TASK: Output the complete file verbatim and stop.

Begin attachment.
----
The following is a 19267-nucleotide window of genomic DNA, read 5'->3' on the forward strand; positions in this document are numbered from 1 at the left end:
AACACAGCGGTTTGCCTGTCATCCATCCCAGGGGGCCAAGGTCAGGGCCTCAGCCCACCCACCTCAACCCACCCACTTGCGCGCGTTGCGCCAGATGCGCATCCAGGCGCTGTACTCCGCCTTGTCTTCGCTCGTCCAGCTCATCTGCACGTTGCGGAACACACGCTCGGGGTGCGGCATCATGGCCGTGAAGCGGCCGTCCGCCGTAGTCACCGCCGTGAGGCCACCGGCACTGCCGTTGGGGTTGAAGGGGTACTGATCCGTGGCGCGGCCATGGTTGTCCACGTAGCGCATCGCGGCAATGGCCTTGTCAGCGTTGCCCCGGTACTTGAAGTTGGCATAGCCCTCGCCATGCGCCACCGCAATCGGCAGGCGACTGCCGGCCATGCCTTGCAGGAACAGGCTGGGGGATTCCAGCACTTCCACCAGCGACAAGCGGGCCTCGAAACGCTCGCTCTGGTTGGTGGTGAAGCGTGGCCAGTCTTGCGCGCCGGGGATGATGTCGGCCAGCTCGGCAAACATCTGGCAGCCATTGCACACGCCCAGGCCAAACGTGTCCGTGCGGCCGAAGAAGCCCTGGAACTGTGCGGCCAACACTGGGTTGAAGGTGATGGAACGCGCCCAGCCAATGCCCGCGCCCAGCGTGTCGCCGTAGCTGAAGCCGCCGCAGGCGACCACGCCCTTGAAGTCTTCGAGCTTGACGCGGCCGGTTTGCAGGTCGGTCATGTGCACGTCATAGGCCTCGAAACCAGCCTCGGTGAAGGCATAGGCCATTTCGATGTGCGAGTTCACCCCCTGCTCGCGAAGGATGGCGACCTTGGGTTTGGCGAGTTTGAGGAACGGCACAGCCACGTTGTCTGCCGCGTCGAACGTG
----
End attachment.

The following is a 19267-nucleotide window of genomic DNA, read 5'->3' on the forward strand; positions in this document are numbered from 1 at the left end:
AACACAGCGGTTTGCCTGTCATCCATCCCAGGGGGCCAAGGTCAGGGCCTCAGCCCACCCACCTCAACCCACCCACTTGCGCGCGTTGCGCCAGATGCGCATCCAGGCGCTGTACTCCGCCTTGTCTTCGCTCGTCCAGCTCATCTGCACGTTGCGGAACACACGCTCGGGGTGCGGCATCATGGCCGTGAAGCGGCCGTCCGCCGTAGTCACCGCCGTGAGGCCACCGGCACTGCCGTTGGGGTTGAAGGGGTACTGATCCGTGGCGCGGCCATGGTTGTCCACGTAGCGCATCGCGGCAATGGCCTTGTCAGCGTTGCCCCGGTACTTGAAGTTGGCATAGCCCTCGCCATGCGCCACCGCAATCGGCAGGCGACTGCCGGCCATGCCTTGCAGGAACAGGCTGGGGGATTCCAGCACTTCCACCAGCGACAAGCGGGCCTCGAAACGCTCGCTCTGGTTGGTGGTGAAGCGTGGCCAGTCTTGCGCGCCGGGGATGATGTCGGCCAGCTCGGCAAACATCTGGCAGCCATTGCACACGCCCAGGCCAAACGTGTCCGTGCGGCCGAAGAAGCCCTGGAACTGTGCGGCCAACACTGGGTTGAAGGTGATGGAACGCGCCCAGCCAATGCCCGCGCCCAGCGTGTCGCCGTAGCTGAAGCCGCCGCAGGCGACCACGCCCTTGAAGTCTTCGAGCTTGACGCGGCCGGTTTGCAGGTCGGTCATGTGCACGTCATAGGCCTCGAAACCAGCCTCGGTGAAGGCATAGGCCATTTCGATGTGCGAGTTCACCCCCTGCTCGCGAAGGATGGCGACCTTGGGTTTGGCGAGTTTGAGGAACGGCACAGCCACGTTGTCTGCCGCGTCGAACGTG